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The study of economics is excellent preparation for those learners wishing to take a degree in economics or business. Economics looks at the choices that individuals, businesses and nations make in response to limited resources. It is a theoretical discipline that attempts to predict future market trends, analyse the relative merits of different types of market and provide advice to governments and international bodies about the likely effects of their economic policies upon individuals, industries and the whole economy.
In this course, you will study the following.
Micro – The operation of markets and market failure
- Economic methodology and the basic economic problem
- Markets – supply, demand and price determination; elasticity of demand and supply; interrelated markets
- Production, costs, revenue and profit
- Competitive and concentrated markets
- Market failure – causes and consequences
- Government intervention to correct market failure; government failure
Macro – The national economy in a global context
- Macroeconomic performance
- Circular flow of income
- Aggregate demand and aggregate supply
- Macroeconomic policy objectives, including: economic growth and the economic cycle; inflation and deflation; employment and unemployment; balance of payments on the current account; and international competitiveness
- Government policy, including; monetary policy; fiscal policy; and supply-side policies
Micro – Individuals, firms, markets and market failure
- Individual economic decision-making, including traditional and behavioural economics
- Theory of production, costs and revenue
- Competitive markets and perfect competition
- Concentrated markets – theory of monopolistic competition, monopoly, oligopoly and contestable markets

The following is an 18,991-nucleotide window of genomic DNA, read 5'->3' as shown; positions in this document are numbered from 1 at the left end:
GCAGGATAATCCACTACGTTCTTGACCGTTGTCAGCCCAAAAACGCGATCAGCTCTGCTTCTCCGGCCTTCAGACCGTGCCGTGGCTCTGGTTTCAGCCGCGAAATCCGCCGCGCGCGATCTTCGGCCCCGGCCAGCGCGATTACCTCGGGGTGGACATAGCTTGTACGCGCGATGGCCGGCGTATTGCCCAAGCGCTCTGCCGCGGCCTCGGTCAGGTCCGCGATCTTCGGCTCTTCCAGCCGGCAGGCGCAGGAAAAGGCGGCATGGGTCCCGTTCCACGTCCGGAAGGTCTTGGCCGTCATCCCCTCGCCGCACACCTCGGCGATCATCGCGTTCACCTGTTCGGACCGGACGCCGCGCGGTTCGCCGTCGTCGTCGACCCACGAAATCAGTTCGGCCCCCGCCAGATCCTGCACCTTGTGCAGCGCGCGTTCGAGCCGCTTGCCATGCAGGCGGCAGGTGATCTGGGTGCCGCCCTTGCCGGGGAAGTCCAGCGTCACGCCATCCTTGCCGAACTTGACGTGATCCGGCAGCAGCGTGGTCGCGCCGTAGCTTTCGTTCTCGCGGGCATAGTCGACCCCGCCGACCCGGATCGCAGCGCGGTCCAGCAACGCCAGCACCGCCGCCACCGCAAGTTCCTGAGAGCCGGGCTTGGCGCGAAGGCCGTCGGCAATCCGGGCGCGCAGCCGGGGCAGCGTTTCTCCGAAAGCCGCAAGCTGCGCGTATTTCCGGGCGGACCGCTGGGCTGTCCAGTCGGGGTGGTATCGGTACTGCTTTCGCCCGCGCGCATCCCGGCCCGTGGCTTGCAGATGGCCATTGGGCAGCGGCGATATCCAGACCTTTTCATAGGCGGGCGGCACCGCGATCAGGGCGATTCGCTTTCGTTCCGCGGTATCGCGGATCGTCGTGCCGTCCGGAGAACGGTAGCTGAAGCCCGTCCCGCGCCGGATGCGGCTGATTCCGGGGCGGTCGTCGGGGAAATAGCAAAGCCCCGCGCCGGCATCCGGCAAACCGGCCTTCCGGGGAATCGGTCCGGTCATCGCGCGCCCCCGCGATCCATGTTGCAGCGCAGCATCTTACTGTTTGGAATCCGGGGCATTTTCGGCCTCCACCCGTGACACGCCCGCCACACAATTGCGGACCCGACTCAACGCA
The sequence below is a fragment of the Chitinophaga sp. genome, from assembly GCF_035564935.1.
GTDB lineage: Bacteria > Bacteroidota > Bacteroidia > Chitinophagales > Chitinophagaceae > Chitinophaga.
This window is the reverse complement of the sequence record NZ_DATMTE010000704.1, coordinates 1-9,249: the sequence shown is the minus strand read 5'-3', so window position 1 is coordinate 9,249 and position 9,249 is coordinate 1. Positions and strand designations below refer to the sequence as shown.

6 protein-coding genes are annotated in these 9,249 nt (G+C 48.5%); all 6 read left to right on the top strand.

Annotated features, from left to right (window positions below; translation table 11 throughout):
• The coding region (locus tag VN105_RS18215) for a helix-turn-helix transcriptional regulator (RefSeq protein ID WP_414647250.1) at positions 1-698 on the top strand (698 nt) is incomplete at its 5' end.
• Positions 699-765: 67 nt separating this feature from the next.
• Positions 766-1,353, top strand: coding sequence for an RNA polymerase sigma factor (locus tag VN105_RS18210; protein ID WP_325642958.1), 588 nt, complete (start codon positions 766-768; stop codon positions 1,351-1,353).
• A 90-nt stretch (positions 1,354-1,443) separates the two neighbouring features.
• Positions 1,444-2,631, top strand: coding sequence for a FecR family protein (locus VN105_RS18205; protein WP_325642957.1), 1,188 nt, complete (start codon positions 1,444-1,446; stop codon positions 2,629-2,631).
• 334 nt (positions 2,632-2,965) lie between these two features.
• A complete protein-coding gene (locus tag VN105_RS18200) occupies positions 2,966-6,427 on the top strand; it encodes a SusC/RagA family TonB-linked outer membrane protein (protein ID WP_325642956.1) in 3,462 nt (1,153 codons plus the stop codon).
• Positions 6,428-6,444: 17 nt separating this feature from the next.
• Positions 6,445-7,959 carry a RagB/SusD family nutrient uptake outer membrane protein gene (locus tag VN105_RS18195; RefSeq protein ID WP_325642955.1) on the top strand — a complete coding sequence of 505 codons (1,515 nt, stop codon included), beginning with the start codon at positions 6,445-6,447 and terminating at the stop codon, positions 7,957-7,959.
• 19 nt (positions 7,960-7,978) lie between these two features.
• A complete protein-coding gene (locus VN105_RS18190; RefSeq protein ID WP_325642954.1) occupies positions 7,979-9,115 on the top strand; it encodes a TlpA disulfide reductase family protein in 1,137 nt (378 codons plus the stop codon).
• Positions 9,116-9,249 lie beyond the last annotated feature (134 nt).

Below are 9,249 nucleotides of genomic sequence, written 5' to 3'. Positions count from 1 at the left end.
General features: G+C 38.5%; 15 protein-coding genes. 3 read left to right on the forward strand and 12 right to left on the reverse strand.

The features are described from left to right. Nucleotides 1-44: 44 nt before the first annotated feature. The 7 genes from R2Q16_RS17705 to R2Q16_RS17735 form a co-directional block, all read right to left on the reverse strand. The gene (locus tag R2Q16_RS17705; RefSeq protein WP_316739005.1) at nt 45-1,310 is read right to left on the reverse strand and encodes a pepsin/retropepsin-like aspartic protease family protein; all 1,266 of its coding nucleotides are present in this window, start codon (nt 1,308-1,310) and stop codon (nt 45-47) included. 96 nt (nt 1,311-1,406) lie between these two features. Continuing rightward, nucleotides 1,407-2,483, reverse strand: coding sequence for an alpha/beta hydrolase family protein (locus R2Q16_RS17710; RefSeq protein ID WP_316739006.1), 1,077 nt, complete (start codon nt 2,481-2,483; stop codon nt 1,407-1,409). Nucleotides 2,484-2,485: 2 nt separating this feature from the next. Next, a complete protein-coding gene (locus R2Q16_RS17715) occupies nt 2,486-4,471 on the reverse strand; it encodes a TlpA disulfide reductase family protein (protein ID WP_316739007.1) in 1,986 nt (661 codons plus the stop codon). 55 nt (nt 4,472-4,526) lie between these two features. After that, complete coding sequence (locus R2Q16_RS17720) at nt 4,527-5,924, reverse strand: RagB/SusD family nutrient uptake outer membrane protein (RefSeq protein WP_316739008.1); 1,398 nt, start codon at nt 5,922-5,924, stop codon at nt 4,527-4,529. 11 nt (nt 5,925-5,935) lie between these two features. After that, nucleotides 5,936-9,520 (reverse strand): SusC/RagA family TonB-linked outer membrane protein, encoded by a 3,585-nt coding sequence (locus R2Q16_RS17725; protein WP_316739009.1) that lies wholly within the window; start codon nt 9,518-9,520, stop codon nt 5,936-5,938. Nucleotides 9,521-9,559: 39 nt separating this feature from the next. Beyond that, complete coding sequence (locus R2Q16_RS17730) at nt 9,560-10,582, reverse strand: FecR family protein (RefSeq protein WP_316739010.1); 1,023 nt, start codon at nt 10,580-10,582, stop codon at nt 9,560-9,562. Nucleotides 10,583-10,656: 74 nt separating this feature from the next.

- The labour market – demand, supply and wage determination, trade unions and the National Minimum Wage
- The distribution of income and wealth
- Government intervention for environmental market failures
Macro – The national and international economy
- More theory relating to the macroeconomic objectives, e.g. the quantity theory of money and inflation; voluntary/involuntary unemployment
- Financial markets and monetary policy
- The international economy, including globalisation, economic integration, the balance of payments and exchange rates
- Economic growth and development
How will I know how I am doing?
There are a range of exam questions; the exam papers include multiple-choice, short answer, diagram and calculation questions, and also extended essays. The overall A-level grade will be determined by three 2-hour papers at the end of the course, one based on micro-economics and one on macro-economics, and one synoptic paper.
What do I need to join?
Five GCSEs at grades 4–9, including grade 5/B in English and Maths.
You will be required to do a minimum of 36 hours of work experience. This is usually completed in a week during term time where you will have the opportunity to explore a career field which takes your interest, with the aim of giving you an insight into full-time working life. In the lead-up to this week, you will be asked to create an exciting CV during a group tutorial period.
What can I do next?
Your A-level in Economics can lead you onto a wide range of degrees, including economics, business, social sciences and engineering. Possible career choices A-level Economics can offer you include accountancy, stockbroking, banking and financial services – however, most require a higher level of education. Economics will boost your employability in many areas, regardless of the industry you work in. This reflects a strong demand for highly numerate graduates throughout the global labour market, and the widely transferable analytical and problem-solving skills developed by economics students.
Course information last updated: Tuesday 19th January 2021 @ 8.30am (18 hours ago)